I am not an expert on Plato or his political philosophy; in fact, one of my biases is that I dislike Plato. However, I do know something about politics in the ancient world. The editorialist is not wrong that Plato was not fond of democracy as a form of government, and he even provides a link to a website that has the citation to the Republic that, by and large, offers an accurate representation of the perils of democracy. Nor is Plato alone in this, with the cycle of constitutions (Monarchy-Oligarchy-Democracy-Monarchy) appearing in the work of Aristotle and elsewhere. It reaches a particularly full form in the start of Polybius’ Book 6, where he argues that there are six varieties of constitutions, each form having a higher and lower variation and the cycle going from one viable type and degenerating into a corrupted type. The solution for Polybius, anyway, is a mixed constitution that will be stable. Plato has a less practical solution to provide stability by reordering society.

The contention made in the editorial about SuperPACs is that the large donors can hold a candidate accountable for his or her actions—-going so far as to say that:

if a campaign is wasting money on frivolous expenses, they can object. If a candidate says something overly hateful or extreme, they can walk. They often serve as an executive board of sorts, challenging campaigns to act worthy of their investment.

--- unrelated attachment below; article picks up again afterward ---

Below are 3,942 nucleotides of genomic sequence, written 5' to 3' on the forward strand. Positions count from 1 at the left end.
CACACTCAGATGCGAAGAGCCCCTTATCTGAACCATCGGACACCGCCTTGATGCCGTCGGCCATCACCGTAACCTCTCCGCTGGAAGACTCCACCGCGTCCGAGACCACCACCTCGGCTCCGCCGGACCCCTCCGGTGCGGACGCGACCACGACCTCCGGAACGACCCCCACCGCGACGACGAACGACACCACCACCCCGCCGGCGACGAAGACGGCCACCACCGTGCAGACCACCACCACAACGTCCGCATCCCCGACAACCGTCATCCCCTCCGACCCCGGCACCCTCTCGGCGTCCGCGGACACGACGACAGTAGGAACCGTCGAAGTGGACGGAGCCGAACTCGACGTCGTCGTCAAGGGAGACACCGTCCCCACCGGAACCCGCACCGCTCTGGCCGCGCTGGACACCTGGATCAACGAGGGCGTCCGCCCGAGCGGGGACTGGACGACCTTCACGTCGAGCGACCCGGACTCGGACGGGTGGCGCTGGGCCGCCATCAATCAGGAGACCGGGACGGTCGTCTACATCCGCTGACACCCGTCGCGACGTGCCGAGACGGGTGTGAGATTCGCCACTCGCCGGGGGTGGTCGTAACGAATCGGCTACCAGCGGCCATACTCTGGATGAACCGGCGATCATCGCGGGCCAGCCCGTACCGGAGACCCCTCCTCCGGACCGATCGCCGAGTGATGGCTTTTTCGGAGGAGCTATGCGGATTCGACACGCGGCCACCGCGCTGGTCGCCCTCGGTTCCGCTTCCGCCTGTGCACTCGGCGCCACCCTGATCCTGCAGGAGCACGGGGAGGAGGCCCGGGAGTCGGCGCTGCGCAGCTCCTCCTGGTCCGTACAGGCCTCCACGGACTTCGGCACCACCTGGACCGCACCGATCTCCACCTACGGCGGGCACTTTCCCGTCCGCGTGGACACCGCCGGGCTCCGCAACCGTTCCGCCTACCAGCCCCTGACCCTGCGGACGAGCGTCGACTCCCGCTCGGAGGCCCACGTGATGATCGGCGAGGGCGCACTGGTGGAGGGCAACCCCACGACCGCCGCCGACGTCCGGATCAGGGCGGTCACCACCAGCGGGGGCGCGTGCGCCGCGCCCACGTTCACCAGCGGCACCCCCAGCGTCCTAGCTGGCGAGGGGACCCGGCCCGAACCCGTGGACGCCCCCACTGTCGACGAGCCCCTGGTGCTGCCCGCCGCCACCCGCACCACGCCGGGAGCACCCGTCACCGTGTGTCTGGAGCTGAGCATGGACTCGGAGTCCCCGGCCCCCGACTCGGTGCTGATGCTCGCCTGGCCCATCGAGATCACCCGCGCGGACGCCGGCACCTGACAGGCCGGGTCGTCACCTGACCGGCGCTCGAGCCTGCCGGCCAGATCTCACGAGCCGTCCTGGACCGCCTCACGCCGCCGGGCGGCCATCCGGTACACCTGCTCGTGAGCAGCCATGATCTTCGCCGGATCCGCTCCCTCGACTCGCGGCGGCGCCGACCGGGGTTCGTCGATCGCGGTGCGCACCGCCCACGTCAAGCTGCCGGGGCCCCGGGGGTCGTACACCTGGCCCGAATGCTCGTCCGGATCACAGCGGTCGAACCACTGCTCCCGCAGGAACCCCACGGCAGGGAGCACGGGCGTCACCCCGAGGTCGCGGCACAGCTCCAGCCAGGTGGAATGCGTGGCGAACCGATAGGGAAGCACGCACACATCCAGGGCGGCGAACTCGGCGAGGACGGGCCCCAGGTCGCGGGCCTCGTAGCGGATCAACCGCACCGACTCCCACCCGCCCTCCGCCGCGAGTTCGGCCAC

Without explicitly saying so, the author offers SuperPAC donors as the Guardians of Plato’s city. He admits that this is not a popular argument, but it is blatantly in favor of oligarchy. If one were to take Plato’s utopian society where everyone is treated according to his or her capabilities and serves the proper purpose, including the absolute impeccability of the guardians this might be viable. As it stands, not so much.

The editorial is designed to be anti-Trump, arguing that there needs to be a check on demagoguery. Fine, though Trump certainly benefits from the bottom line of cable companies that give him oodles of free airtime, too. What this piece misses is the underlying assumptions of ancient political thought. The fact that Trump is not accountable to donors would have been considered one of his greatest strengths. Trump might be the best demagogue of the current crop and therefore resembles Cleon, supposedly the bloodiest man in Athens, but the problem elites had with Cleon was that he used public funds to effectively purchase the support of the masses, not the other way around. In a similar vein, the problem with oligarchs is that they create laws that support oligarchs and have a tendency to punish citizens who stand in their way. If one is to look to Plato, it may be appropriate to look a bit more widely. Plato came from a wealthy aristocratic family and his relative Critias was the most vicious of the Thirty Tyrants, the oligarchic board that ruled Athens in the immediate aftermath of the Peloponnesian War.

So would Plato have favored SuperPACs? Quite possibly, in all likelihood, but because they would have benefited him as a political being, not because they ensured high-minded election cycles,